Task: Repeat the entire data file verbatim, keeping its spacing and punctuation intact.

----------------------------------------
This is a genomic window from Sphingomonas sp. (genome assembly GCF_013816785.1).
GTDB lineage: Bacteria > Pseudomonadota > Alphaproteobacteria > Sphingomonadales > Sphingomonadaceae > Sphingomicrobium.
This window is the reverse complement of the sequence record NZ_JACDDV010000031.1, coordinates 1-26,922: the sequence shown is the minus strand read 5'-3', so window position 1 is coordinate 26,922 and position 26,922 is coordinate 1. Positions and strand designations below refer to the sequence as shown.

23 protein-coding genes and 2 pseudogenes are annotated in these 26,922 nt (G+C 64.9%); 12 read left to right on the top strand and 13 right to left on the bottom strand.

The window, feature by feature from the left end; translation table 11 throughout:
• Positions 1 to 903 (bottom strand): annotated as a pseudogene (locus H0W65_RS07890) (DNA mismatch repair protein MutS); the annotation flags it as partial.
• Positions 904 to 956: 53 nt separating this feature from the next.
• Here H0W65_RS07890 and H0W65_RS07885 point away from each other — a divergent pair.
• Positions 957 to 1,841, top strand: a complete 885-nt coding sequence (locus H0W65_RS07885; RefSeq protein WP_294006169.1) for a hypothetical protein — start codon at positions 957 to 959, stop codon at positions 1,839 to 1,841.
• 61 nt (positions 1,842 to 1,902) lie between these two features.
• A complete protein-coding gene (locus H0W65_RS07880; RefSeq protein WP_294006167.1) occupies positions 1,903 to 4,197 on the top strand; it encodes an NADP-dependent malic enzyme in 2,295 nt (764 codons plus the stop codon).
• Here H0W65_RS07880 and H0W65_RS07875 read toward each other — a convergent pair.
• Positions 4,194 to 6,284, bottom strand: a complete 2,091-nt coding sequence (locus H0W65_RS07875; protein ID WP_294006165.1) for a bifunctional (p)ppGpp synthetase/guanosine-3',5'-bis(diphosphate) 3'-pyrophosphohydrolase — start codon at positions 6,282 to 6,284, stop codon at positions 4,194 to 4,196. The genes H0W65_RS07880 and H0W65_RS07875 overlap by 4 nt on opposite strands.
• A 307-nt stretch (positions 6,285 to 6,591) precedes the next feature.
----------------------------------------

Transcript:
This is a genomic window from Sphingomonas sp. (genome assembly GCF_013816785.1).
GTDB lineage: Bacteria > Pseudomonadota > Alphaproteobacteria > Sphingomonadales > Sphingomonadaceae > Sphingomicrobium.
This window is the reverse complement of the sequence record NZ_JACDDV010000031.1, coordinates 1-26,922: the sequence shown is the minus strand read 5'-3', so window position 1 is coordinate 26,922 and position 26,922 is coordinate 1. Positions and strand designations below refer to the sequence as shown.

23 protein-coding genes and 2 pseudogenes are annotated in these 26,922 nt (G+C 64.9%); 12 read left to right on the top strand and 13 right to left on the bottom strand.

The window, feature by feature from the left end; translation table 11 throughout:
• Positions 1 to 903 (bottom strand): annotated as a pseudogene (locus H0W65_RS07890) (DNA mismatch repair protein MutS); the annotation flags it as partial.
• Positions 904 to 956: 53 nt separating this feature from the next.
• Here H0W65_RS07890 and H0W65_RS07885 point away from each other — a divergent pair.
• Positions 957 to 1,841, top strand: a complete 885-nt coding sequence (locus H0W65_RS07885; RefSeq protein WP_294006169.1) for a hypothetical protein — start codon at positions 957 to 959, stop codon at positions 1,839 to 1,841.
• 61 nt (positions 1,842 to 1,902) lie between these two features.
• A complete protein-coding gene (locus H0W65_RS07880; RefSeq protein WP_294006167.1) occupies positions 1,903 to 4,197 on the top strand; it encodes an NADP-dependent malic enzyme in 2,295 nt (764 codons plus the stop codon).
• Here H0W65_RS07880 and H0W65_RS07875 read toward each other — a convergent pair.
• Positions 4,194 to 6,284, bottom strand: a complete 2,091-nt coding sequence (locus H0W65_RS07875; protein ID WP_294006165.1) for a bifunctional (p)ppGpp synthetase/guanosine-3',5'-bis(diphosphate) 3'-pyrophosphohydrolase — start codon at positions 6,282 to 6,284, stop codon at positions 4,194 to 4,196. The genes H0W65_RS07880 and H0W65_RS07875 overlap by 4 nt on opposite strands.
• A 307-nt stretch (positions 6,285 to 6,591) precedes the next feature.